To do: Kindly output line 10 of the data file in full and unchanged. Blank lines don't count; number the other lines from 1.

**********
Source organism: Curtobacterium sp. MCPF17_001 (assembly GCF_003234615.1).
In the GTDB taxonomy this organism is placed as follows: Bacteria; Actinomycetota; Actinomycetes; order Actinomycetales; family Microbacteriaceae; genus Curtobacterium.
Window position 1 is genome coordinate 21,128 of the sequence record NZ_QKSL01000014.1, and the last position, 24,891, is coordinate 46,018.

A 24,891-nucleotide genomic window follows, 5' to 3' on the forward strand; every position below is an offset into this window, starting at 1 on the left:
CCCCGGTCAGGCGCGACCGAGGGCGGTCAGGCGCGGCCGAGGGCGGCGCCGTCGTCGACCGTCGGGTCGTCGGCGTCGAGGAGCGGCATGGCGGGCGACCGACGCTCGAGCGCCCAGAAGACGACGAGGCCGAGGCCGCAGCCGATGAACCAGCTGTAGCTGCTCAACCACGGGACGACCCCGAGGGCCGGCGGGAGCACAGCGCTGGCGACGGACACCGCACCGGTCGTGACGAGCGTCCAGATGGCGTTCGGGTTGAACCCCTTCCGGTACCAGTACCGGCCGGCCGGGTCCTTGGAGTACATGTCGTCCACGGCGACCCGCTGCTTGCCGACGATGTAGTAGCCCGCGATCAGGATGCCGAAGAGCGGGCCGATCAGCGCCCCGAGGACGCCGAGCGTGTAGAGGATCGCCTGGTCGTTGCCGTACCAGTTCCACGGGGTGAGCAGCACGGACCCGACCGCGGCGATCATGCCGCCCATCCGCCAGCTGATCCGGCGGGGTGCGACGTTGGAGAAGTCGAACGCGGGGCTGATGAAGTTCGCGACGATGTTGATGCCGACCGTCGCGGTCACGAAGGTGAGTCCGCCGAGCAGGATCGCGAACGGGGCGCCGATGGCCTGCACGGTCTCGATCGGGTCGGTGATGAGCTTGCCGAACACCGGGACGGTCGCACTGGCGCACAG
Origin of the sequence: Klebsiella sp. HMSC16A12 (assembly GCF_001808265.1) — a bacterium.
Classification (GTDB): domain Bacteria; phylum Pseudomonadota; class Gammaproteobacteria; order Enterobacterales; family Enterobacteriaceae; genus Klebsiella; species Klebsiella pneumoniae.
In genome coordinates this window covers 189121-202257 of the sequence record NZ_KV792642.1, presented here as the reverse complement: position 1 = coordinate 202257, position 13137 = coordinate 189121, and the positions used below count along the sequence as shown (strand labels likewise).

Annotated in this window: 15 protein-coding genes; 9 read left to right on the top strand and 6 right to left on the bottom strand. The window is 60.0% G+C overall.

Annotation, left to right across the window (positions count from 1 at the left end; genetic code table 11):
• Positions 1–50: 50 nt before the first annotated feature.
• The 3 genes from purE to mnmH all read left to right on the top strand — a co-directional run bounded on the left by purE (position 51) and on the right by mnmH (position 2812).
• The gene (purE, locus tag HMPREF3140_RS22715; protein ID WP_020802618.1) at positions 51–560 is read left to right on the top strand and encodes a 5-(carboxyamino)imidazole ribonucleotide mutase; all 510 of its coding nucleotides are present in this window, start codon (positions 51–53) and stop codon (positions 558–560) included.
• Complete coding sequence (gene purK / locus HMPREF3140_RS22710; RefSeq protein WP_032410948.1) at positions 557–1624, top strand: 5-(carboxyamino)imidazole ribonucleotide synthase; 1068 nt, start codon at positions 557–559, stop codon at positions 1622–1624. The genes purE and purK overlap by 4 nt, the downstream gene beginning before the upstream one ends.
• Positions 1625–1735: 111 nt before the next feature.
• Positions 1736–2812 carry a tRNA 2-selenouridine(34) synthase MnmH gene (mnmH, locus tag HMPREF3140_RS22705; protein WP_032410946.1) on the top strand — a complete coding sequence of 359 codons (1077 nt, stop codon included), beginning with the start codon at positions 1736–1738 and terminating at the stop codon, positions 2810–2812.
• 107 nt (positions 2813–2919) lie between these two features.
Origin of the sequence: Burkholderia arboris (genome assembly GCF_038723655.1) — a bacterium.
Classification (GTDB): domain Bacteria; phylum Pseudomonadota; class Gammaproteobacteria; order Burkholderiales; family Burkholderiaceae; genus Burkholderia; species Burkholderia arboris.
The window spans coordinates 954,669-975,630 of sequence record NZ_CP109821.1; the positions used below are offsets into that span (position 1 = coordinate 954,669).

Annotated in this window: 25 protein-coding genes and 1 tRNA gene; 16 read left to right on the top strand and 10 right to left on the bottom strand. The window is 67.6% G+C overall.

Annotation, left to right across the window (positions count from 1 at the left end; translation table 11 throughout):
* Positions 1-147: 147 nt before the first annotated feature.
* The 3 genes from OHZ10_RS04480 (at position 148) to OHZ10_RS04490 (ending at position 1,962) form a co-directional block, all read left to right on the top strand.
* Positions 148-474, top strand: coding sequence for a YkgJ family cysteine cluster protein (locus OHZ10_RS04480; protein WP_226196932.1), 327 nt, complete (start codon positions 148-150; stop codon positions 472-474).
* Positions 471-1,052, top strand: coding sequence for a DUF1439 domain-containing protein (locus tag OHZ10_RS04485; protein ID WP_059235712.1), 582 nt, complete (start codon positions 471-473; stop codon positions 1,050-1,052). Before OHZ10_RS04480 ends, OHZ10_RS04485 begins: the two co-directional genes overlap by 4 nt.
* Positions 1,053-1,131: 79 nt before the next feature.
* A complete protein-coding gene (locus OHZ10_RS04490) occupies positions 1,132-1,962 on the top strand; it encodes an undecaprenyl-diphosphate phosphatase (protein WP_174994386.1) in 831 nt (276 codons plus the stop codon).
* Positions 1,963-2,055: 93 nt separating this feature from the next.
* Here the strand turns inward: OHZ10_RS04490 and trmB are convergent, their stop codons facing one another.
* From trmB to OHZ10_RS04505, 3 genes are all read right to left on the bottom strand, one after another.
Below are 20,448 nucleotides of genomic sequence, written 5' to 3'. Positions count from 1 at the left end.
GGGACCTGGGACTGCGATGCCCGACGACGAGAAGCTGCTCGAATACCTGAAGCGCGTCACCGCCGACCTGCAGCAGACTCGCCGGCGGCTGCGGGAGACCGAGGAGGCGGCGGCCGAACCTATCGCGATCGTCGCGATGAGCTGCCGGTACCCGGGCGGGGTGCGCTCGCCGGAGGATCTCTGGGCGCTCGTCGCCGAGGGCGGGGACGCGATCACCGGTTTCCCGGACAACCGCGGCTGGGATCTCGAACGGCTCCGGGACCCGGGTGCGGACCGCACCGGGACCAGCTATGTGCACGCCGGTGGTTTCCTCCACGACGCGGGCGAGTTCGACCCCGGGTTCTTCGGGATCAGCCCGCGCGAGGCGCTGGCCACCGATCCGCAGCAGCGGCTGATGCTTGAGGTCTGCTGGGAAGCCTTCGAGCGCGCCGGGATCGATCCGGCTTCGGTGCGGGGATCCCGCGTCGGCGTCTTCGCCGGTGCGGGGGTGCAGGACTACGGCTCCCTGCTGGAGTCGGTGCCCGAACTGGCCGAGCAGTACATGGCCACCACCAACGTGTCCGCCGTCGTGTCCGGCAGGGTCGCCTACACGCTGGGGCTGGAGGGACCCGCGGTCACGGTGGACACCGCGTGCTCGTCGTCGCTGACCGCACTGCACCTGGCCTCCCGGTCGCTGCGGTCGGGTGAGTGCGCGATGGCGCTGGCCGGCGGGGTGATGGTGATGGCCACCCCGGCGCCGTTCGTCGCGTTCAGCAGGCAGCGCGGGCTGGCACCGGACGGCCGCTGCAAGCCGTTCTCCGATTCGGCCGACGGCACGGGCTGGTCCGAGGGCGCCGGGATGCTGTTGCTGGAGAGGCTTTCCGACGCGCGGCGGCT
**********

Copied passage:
Annotation, left to right across the window (positions count from 1 at the left end; genetic code table 11):